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Robbie Robertson Rides Again : A Once-Prolific Rocker Gets Rolling Again With a Solo Album

November 01, 1987|CHRIS WILLMAN

"I wasn't sure I had anything more to say" is not the sort of thing you'd ever expect to hear out of a proud pop star's mouth.

And when someone once as prolific as Robbie Robertson--the chief creative force behind the Band in the '60s and early '70s and one of the most influential songwriters in rock history--swears he sat out an entire decade without ever once being struck with the urge to pen another tune, let alone record an album, you tend not to believe him.

Surely, occasional sound track work with director Martin Scorsese and spending time at home with the family couldn't have been enough to satisfy the creator of such soulful rock classics as "The Night They Drove Old Dixie Down" and "The Weight."

But Robertson insists that it wasn't until 1986, almost 10 years after the Band's "Last Waltz" swan song, that the dormant muse finally returned and he commenced work on his first post-Band solo album, "Robbie Robertson" (released last week to rave reviews from hungry press and radio alike).

So what if during that time the folks who grew up with--and had their lives changed by--the Band were out there waiting for fresh output? To dissuade him from the studio, he had only to look to the product of some of his musical compatriots, who continued making more and more mediocre albums, year after year, because it was their job .

"I thought of a lot of people from the same era when I was making a lot of records that had continued making a lot of records," he says now with a chuckle. No naming names here. "A lot of it didn't seem terribly inspired. It gave me some evidence that my instincts were right. This isn't carpentry work, you know. You have to call upon something way inside, and if you can't reach it. . . ."

Nor was Robertson tempted to rejoin his former Band-mates when they reformed without him for several small tours--following the "Last Waltz" concert, movie and record, which purported to document the end of the Band as a touring unit. (One member, Richard Manuel, has since died--a suicide during one such Band "reunion" tour.)

But there's another intriguing--and, for artists, perhaps frightening--hypothesis about why Robertson chose to sit on the sidelines for so long: the suggestion that even in as new an art form as rock--or perhaps especially in rock--the musical elements may be a depletable resource.

"I don't think that it's an endless pit," he affirms. "Since this kind of music began--with Louis Jordan & the Timpani Five, with certain blues artists that were doing things everybody stole from, since the early '50s--a lot of the great lines, great melodies, great rhythms have been used up. And it means you have to search a little bit more.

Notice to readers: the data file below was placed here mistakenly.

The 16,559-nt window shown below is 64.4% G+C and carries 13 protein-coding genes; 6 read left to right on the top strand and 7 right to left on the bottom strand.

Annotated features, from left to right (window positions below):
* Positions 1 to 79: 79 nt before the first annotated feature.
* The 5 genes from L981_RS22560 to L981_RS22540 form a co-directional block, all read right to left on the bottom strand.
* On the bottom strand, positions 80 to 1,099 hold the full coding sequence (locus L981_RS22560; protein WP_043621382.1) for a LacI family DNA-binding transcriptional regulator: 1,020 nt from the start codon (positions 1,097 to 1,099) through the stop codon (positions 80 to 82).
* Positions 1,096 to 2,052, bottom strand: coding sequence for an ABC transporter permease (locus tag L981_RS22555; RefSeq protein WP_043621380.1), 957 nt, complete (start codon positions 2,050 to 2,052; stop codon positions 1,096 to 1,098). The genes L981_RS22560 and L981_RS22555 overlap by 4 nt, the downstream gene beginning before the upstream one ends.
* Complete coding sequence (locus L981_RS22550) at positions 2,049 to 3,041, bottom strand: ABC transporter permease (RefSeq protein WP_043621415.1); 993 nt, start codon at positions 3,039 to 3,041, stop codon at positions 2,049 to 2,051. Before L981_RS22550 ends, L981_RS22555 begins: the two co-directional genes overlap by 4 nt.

"I'm writing and I think, 'Oh, I've heard this before. Somebody's already done this, or something like it.' . . . A lot of great ideas and a lot of great pieces of inspiration have been used up in this music. It's not an easy thing to say, that there are only so many stars in the sky. You think, 'Well, that's still a lot.' But over the last million years, a lot of them have been counted already. To find a new star in the sky is pretty hard."

What Robertson finally found he had "to say" anew at last had a great deal to do with his roots--not rock roots, but genetic ones.

At 44, Robbie Robertson still has one of the lowest hairlines in rock 'n' roll. With his normally fluffy 'do slicked back, his countenance can appear quite ... severe , despite his usually amiable demeanor.

Sitting in the office he keeps above a Los Angeles recording studio, Robertson reaches into a desk and pulls out a portrait of himself taken with a primitive camera in an early 20th-Century style, and points out the similarity of his profile to that of a legendary historical figure.

It seems that when he went to a New Mexico Indian reservation recently to shoot a video clip, some of the residents got a little restless, almost violent, even--because, he was later told, of his resemblance to Gen. George Custer, of all people.

Irony of ironies: Robertson's mother is an American Indian.

His interest in that culture--evidenced in new songs like "Broken Arrow" (a love song riddled with Indian symbolism) and "Hell's Half-Acre" (the story of a Native American sent to fight in Vietnam)--is no passing fancy, he assures.

As a boy, Robertson visited Indian reservations in Canada with his mother, and even now his office is adorned on all walls with paintings of and by American Indians. And when he sings "Come bear witness, the half-breed rides again" in the spirited closing song, "Testimony," it's a rare autobiographical allusion.

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